Here, we present evidence for the existence of at least two and potentially four novel human NUMB isoforms (NUMB5 and NUMB6 (NUMB5/6)) that arise from the alternative splicing of exon 10 of the mammalian Numb gene. These isoforms are transient and rare in normal tissues but are abundantly expressed in transformed and cancerous cells. NUMB5/6 have less antagonizing effects on Notch signaling than other NUMB proteins, as shown by RT-PCR and Notch transactivation studies. The over-expression of NUMB5/6 phenocopies the effects of Notch activation, leading to rapid cellular formations in cortical progenitors, N2a cells and HEK293 cells. Moreover, in opposition to the actions of previously described NUMB isoforms, and similar to the actions of activated Notch, over-expression of NUMB5/6 in differentiated cortical neurons restricts process length and increases process branching. Furthermore, NUMB5 and NUMB6 are co-localized with and regulated by CDC42 such that inhibiting CDC42 activity abrogates the formation of cell protrusions and migration. Finally, because of these interactions, NUMB5/6 have the capability to regulate cytoskeleton assembly and cell migration similarly to Notch, suggesting these novel isoforms are dominant negative versions of the NUMB1-4 isoforms.


The cloning of NUMB5 and NUMB6

Our cloning of rat [6] and human [5] Numb homologues and the subsequent demonstration that these homologues direct mammalian neural stem cells toward a neuronal phenotype [5, 6, 22] suggest an evolutionarily conserved function for Numb and is consistent with recently published observations from Numb knock-out/ablation [10, 11, 23, 24]. Unlike the invertebrate numb gene, the mammalian Numb gene was shown to be alternatively spliced, producing four functionally distinct Numb protein isoforms (Figure 1A). The well-established human teratocarcinoma NT2/D1 cells were utilized [25] to ascertain the expression pattern of human NUMB transcripts in vitro during neuronal differentiation. Similar to human embryonic stem and neural stem cells, NT2/D1 cells have the capacity to differentiate into neurons and astrocytes when cultured in the presence of retinoic acid [2527]. To detect transient NUMB expression, cells were examined in the undifferentiated state and at time points from 4 days to 5 weeks of retinoic acid treatment using human NUMB-specific primers that annealed just 5' to the splice site contained within the phosphotyrosine binding (PTB) domain insertion site and 3' to the splice site within the proline rich region (PRR) [6] (Additional file 1). Surprisingly, in addition to the expected NUMB amplicons, smaller unexpected amplicons were observed during the differentiation process 4 days after retinoic acid treatment. The cloning and sequencing of these products revealed an in-frame NUMB cDNA that had a 294-nucleotide deletion located between the PTB domain and PRR splice sites (Figure 1B). It was determined that the deleted region corresponded to exon 10 of the published genomic NUMB sequence.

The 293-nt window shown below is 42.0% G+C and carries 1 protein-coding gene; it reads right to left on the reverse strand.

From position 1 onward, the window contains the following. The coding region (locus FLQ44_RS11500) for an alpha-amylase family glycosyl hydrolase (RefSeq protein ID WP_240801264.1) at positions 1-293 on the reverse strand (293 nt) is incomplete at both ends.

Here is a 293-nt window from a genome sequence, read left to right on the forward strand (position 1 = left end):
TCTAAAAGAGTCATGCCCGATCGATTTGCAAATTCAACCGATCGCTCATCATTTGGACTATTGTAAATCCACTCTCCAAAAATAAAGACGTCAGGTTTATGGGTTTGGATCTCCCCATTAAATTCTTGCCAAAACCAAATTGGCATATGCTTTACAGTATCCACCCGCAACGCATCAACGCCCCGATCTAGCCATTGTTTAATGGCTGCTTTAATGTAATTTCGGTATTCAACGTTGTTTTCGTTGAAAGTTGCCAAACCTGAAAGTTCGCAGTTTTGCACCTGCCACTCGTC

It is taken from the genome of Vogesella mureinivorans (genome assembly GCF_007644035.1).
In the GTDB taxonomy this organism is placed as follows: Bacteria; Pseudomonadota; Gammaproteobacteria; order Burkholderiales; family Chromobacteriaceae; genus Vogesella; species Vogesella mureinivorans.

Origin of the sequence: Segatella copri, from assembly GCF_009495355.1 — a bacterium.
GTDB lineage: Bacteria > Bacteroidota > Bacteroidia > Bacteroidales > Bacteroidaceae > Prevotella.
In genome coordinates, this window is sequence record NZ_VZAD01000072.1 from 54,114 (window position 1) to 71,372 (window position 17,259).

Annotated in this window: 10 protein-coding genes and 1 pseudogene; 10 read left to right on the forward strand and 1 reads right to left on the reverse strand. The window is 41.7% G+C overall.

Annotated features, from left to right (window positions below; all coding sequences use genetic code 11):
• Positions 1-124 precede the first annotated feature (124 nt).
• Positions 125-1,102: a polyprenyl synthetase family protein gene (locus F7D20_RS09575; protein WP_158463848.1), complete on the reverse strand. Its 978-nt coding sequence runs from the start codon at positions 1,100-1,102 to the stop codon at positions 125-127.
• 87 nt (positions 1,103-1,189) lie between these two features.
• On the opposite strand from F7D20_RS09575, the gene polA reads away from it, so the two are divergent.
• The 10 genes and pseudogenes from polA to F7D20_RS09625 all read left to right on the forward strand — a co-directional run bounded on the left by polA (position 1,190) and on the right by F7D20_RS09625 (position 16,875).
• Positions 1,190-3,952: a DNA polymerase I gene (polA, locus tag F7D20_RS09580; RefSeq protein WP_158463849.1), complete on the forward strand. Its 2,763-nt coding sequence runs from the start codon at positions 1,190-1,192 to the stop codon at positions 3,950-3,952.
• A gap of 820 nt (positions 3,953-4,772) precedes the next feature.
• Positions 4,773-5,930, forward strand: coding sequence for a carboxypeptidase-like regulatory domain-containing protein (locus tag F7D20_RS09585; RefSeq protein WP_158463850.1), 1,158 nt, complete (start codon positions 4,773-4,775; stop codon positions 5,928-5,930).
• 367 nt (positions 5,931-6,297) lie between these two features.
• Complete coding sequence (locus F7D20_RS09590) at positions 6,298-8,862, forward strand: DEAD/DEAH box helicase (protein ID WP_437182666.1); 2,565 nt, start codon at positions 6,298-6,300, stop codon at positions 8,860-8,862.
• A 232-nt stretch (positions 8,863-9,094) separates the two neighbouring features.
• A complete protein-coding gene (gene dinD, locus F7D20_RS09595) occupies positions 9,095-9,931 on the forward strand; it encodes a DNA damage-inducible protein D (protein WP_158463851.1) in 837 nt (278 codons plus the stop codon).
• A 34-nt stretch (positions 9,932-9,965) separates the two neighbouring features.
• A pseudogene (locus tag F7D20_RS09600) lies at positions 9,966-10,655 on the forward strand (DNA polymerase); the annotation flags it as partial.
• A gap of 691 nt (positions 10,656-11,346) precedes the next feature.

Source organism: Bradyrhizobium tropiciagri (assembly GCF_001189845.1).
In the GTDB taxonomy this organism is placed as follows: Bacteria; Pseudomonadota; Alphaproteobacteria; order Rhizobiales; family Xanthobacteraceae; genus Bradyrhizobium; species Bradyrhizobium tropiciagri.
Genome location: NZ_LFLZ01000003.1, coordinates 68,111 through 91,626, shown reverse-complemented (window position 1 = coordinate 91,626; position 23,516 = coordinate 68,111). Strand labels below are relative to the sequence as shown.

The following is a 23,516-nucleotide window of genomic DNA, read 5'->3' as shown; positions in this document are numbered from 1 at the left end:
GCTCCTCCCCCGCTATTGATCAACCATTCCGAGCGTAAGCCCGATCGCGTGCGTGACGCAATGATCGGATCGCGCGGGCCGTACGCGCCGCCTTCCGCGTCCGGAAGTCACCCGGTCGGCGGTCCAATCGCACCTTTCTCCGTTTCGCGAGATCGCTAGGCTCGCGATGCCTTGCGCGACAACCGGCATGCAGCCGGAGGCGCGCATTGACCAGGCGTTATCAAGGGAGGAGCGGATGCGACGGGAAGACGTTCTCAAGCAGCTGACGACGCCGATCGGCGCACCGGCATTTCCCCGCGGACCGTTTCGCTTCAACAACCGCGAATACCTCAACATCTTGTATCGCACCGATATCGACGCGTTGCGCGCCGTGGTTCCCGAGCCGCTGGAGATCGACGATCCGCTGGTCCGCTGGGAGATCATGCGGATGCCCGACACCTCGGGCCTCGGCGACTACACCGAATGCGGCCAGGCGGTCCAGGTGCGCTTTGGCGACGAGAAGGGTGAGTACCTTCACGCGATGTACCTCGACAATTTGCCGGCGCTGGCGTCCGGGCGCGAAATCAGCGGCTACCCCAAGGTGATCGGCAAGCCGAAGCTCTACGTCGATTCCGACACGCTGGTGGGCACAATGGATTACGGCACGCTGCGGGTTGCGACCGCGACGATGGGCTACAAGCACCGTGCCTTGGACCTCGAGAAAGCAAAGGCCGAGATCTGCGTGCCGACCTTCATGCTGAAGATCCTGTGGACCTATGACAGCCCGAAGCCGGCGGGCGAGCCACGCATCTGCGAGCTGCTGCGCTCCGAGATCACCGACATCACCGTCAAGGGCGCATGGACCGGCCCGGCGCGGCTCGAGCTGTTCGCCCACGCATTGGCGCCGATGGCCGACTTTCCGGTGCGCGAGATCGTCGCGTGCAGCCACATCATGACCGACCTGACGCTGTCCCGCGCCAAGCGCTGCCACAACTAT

Figure 1
figure 1